Programmers should be aware of the implications of their work, says Nick Seaver, from Tufts University
Many computer scientists use mathematical properties, theorems, and logic when working on algorithms, regardless of the immediate purpose of the application. In many scenarios, the only known algorithms are highly inefficient and do not perform well with large data volumes, for example, in the factorization of a number into its constituent primes (which is highly important in cryptography) or routing a welding robot through several weld points. There is little hope that efficient algorithms will be identified for these applications, which fall under unsolved problem of “P versus NP,” which is considered one of the greatest challenges in both computer science and mathematics.
Although there is more programming involved than basic science in the development of many of the algorithms that are used in everyday life, advances in knowledge are essential if new applications are to be explored in the future. Marcondes Cesar, who is from USP, is working on computer vision, which is a type of artificial intelligence that extracts information from images to simulate human vision. The technique is being explored in various industries, particularly in medical diagnoses. “Computer vision can detect anomalies more accurately and evaluate subtle details in magnetic resonance imaging, for example.”
The objective of the project, which is being carried out in partnership with the USP School of Medicine and the Children’s Institute of the university’s teaching hospital, is to develop a mathematical model that can provide a more accurate analysis of the liver and brain in newborns. The models that are used to interpret magnetic resonance images are typically based on white adult males and have been developed in other countries, which can lead to inaccurate diagnoses in newborn babies in Brazil. However, the project’s success depends on several theoretical problems being solved first. “We do not yet know if we will be able to write an efficient algorithm. We are still studying properties based on graph theory,” he says, referring to the branch of mathematics in which the relations between objects of a specified set are studied by associating them to one another via structures that are called graphs.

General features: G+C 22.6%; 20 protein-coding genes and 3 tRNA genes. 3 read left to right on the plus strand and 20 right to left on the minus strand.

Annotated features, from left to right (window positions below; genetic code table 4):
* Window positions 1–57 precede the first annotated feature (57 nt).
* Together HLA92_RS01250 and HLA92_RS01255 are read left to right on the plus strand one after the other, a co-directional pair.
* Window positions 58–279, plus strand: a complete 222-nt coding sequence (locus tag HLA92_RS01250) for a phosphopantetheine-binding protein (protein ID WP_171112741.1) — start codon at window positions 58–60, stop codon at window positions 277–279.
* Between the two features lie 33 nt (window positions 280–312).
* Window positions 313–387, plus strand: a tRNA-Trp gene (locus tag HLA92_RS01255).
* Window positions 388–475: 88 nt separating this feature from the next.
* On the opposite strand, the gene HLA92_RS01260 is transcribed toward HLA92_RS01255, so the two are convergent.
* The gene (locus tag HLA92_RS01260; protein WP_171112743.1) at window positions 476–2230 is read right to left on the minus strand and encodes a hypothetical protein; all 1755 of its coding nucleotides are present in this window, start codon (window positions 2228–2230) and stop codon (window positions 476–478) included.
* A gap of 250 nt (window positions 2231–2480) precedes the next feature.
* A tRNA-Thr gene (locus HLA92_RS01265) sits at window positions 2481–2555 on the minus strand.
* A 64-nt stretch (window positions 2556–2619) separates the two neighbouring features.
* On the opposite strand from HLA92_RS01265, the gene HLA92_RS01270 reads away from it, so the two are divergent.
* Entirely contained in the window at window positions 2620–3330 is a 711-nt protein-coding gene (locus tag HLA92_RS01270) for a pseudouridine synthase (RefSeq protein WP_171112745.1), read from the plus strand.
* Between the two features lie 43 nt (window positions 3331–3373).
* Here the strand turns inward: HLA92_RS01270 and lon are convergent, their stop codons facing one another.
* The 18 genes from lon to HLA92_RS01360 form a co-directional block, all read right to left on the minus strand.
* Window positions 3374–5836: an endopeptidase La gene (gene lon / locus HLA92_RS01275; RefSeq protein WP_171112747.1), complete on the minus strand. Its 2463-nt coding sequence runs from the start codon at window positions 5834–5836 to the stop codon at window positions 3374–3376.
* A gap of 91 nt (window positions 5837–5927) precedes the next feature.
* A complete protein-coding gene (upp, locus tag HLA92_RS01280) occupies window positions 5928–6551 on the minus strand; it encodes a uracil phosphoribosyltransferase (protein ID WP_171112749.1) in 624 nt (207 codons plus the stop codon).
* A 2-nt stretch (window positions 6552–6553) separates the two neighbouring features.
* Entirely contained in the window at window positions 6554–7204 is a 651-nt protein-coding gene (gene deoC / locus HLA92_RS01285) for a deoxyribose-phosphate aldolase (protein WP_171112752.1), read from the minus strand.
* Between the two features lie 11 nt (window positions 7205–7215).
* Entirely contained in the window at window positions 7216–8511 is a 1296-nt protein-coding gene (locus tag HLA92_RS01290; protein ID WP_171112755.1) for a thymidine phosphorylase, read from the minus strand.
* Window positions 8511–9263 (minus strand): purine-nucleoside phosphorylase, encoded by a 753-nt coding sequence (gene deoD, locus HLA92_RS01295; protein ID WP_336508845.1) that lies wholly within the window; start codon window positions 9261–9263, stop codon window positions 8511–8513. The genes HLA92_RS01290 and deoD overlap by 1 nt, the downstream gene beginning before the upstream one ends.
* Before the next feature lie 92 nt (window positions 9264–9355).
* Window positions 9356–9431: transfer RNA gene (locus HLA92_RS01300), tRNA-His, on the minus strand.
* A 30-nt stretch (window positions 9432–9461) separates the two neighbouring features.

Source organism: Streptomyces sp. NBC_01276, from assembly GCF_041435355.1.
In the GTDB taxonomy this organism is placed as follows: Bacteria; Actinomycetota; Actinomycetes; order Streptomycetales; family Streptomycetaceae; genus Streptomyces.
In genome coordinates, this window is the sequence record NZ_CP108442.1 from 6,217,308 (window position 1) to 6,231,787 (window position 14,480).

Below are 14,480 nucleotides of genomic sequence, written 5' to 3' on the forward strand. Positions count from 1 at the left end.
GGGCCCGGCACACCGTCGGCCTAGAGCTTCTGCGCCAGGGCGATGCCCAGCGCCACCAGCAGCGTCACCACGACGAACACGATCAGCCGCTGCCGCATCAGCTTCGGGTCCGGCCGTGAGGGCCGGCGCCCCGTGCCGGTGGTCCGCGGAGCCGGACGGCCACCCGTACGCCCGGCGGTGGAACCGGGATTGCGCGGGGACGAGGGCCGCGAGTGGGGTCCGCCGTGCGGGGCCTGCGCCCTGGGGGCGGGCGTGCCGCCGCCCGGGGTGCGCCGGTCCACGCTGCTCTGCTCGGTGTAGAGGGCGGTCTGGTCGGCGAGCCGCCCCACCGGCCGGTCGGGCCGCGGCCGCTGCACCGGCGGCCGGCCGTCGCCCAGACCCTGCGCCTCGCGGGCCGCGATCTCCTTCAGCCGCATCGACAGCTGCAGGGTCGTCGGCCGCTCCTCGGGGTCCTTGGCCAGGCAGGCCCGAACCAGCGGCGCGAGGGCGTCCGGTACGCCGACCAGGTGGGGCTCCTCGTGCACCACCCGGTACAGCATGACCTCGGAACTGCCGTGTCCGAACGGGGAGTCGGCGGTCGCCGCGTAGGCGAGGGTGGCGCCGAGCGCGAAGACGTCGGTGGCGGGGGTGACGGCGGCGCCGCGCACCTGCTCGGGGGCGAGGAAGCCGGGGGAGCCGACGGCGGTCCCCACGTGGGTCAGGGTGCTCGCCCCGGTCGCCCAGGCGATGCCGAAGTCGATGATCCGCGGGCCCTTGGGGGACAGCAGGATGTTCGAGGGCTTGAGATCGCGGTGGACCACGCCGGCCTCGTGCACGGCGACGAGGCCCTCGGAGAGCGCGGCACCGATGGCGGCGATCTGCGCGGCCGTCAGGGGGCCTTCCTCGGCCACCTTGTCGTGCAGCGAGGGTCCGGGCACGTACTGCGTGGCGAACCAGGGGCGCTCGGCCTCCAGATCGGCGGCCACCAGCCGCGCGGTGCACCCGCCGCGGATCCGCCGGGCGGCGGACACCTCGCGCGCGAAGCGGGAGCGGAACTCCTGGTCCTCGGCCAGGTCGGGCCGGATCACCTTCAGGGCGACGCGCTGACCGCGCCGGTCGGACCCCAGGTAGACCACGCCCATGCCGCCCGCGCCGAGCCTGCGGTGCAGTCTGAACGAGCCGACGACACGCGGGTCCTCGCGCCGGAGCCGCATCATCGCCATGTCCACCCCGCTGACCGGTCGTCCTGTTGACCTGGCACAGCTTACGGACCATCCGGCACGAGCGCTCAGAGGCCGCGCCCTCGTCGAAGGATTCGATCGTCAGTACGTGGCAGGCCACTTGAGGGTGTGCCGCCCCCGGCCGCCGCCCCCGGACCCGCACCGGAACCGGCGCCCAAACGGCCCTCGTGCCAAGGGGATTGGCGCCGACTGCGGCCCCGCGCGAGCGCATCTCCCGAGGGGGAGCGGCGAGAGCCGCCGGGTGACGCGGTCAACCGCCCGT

The impact of algorithms has also been analyzed in other fields of knowledge. “Algorithms are already playing a moderating role. Google, Facebook, and Amazon have an extraordinary amount of power over what we are exposed to in culture today,” said Ted Striphas, who is a professor of the history of culture and technology at the University of Colorado, USA, and author of the book Algorithmic Culture (2015), which examines the influence of these online giants. American anthropologist Nick Seaver, who is a researcher at Tufts University, USA, is currently conducting ethnographic research and interviews with the creators of music recommendation algorithms for streaming services. His interest is in how these systems are designed to attract users and draw their attention and he is studying the interface between areas such as machine learning and online advertising. “The mechanisms that control attention and its technical mediations have become a subject of great interest. The formation of interest and opinion bubbles, as well as fake news, and political distractions, can be attributed to technologies designed to manipulate user attention,” he explains.
Recommendation systems that are based on algorithms have become key players in the online entertainment industry. In an article that was published in the journal ACM Transactions on Management Information Systems in 2015, Mexican electronic engineer Carlos Gomez-Uribe described how the algorithms that are used by streaming service Netflix rank television series and movies according to the individual profile of each user. The objective is to encourage customers to select a TV show to watch within 90 seconds of logging on—any longer than that and they tend to get frustrated and lose interest. The success of this ranking system gave Gomez-Uribe’s career a boost and in 2017, he became head of algorithms and internet technology products at Facebook.